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Behav Brain Res. 2006 Nov 25;175(1):149-56. Epub 2006 Sep 12.

Gender specific effects of ethanol in mice, lacking CCK2 receptors.

Author information

1
Department of Physiology, University of Tartu, 19 Ravila Street, 50411 Tartu, Estonia. urhoa@ut.ee

Abstract

Neuropeptide cholecystokinin (CCK) has been reported to suppress ethanol intake, but there is contradictory evidence about the role of CCK(2) receptors. In the present study anxiolytic, hypolocomotor and sedative effects of acute ethanol administration, but also voluntary ethanol consumption were studied in male and female mice, lacking CCK(2) receptors (-/-). Ethanol (1.0 and 2.0 g/kg) induced a significant reduction of anxiety-related behaviours in the elevated plus-maze, but this effect was statistically significant only in female homozygous mice (-/-). In male mice, lacking CCK(2) receptors (-/-), but not in their wild-type littermates (+/+), the suppression of vertical locomotor activity was caused by ethanol at a dose 0.5 g/kg. The highest dose of ethanol (2.0 g/kg) produced statistically significant reduction of horizontal locomotor activity only in female wild-type (+/+) mice, but this effect was related to increased basal activity when compared to female mutant (-/-) mice. Duration of the loss of righting reflex was not significantly affected by genotype or gender, but blood ethanol levels at regain of righting reflex were significantly lower in female homozygous mice (-/-) compared to their wild-type (+/+) littermates, indicating increased sensitivity to the sedative effect of ethanol. Ethanol intake, but not preference, at concentration 10% was significantly increased in female mice, lacking CCK(2) receptors (-/-). The present study revealed an altered response to the acute effects of ethanol in CCK(2) receptor deficient mice (-/-). These changes are gender-specific and could be attributed to the altered activity of dopaminergic system in male mice and increased activity of GABA-ergic system in female mice as established in our previous studies.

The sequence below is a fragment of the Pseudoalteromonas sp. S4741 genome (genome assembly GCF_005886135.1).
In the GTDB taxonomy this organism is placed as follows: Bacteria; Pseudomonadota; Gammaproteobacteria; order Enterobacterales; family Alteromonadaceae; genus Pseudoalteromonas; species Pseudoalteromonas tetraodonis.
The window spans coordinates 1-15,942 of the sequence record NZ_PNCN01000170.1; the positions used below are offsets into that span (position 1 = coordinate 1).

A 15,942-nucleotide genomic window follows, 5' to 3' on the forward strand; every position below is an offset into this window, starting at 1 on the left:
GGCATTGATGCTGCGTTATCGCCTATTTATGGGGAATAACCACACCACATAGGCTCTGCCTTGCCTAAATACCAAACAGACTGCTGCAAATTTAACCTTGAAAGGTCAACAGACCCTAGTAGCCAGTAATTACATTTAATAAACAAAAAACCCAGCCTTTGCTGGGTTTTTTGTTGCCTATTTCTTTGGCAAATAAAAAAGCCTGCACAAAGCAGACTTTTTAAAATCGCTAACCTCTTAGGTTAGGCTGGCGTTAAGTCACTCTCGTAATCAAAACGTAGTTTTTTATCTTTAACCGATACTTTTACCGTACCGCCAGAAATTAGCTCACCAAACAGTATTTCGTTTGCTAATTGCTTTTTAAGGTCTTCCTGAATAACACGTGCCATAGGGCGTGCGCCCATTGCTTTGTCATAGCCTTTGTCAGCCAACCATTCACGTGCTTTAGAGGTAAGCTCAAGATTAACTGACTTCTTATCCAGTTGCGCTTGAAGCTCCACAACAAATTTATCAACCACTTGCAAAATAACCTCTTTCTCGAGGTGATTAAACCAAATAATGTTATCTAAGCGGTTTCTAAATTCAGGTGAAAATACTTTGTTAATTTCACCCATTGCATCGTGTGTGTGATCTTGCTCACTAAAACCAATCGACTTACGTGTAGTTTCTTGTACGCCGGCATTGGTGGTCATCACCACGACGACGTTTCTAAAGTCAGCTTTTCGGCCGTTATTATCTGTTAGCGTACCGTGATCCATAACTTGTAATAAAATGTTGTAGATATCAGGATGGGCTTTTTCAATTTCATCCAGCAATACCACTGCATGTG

PMID:
16970998
DOI:
10.1016/j.bbr.2006.08.015
[Indexed for MEDLINE]

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